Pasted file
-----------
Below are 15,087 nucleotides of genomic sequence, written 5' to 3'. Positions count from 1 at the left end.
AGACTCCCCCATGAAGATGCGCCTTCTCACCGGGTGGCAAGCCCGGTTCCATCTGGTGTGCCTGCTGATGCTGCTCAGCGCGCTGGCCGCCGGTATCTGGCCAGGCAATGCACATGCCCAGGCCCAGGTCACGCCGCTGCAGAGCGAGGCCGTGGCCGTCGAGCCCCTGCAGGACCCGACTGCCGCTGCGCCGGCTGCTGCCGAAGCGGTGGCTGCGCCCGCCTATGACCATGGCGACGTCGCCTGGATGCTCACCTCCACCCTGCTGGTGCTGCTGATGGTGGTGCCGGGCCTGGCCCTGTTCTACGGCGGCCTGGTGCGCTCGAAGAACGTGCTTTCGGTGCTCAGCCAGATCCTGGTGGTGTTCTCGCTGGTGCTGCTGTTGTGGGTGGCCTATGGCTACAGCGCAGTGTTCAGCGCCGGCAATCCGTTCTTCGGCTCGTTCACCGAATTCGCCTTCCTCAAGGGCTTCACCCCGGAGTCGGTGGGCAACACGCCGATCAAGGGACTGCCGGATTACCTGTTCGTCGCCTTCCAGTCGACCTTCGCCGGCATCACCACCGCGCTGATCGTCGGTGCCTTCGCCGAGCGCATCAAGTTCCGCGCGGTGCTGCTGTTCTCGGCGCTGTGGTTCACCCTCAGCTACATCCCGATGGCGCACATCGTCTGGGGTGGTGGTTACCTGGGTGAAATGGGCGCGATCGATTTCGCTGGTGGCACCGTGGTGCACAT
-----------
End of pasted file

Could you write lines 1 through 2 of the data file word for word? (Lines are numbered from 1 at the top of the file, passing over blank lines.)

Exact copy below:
Below are 15,087 nucleotides of genomic sequence, written 5' to 3'. Positions count from 1 at the left end.
AGACTCCCCCATGAAGATGCGCCTTCTCACCGGGTGGCAAGCCCGGTTCCATCTGGTGTGCCTGCTGATGCTGCTCAGCGCGCTGGCCGCCGGTATCTGGCCAGGCAATGCACATGCCCAGGCCCAGGTCACGCCGCTGCAGAGCGAGGCCGTGGCCGTCGAGCCCCTGCAGGACCCGACTGCCGCTGCGCCGGCTGCTGCCGAAGCGGTGGCTGCGCCCGCCTATGACCATGGCGACGTCGCCTGGATGCTCACCTCCACCCTGCTGGTGCTGCTGATGGTGGTGCCGGGCCTGGCCCTGTTCTACGGCGGCCTGGTGCGCTCGAAGAACGTGCTTTCGGTGCTCAGCCAGATCCTGGTGGTGTTCTCGCTGGTGCTGCTGTTGTGGGTGGCCTATGGCTACAGCGCAGTGTTCAGCGCCGGCAATCCGTTCTTCGGCTCGTTCACCGAATTCGCCTTCCTCAAGGGCTTCACCCCGGAGTCGGTGGGCAACACGCCGATCAAGGGACTGCCGGATTACCTGTTCGTCGCCTTCCAGTCGACCTTCGCCGGCATCACCACCGCGCTGATCGTCGGTGCCTTCGCCGAGCGCATCAAGTTCCGCGCGGTGCTGCTGTTCTCGGCGCTGTGGTTCACCCTCAGCTACATCCCGATGGCGCACATCGTCTGGGGTGGTGGTTACCTGGGTGAAATGGGCGCGATCGATTTCGCTGGTGGCACCGTGGTGCACAT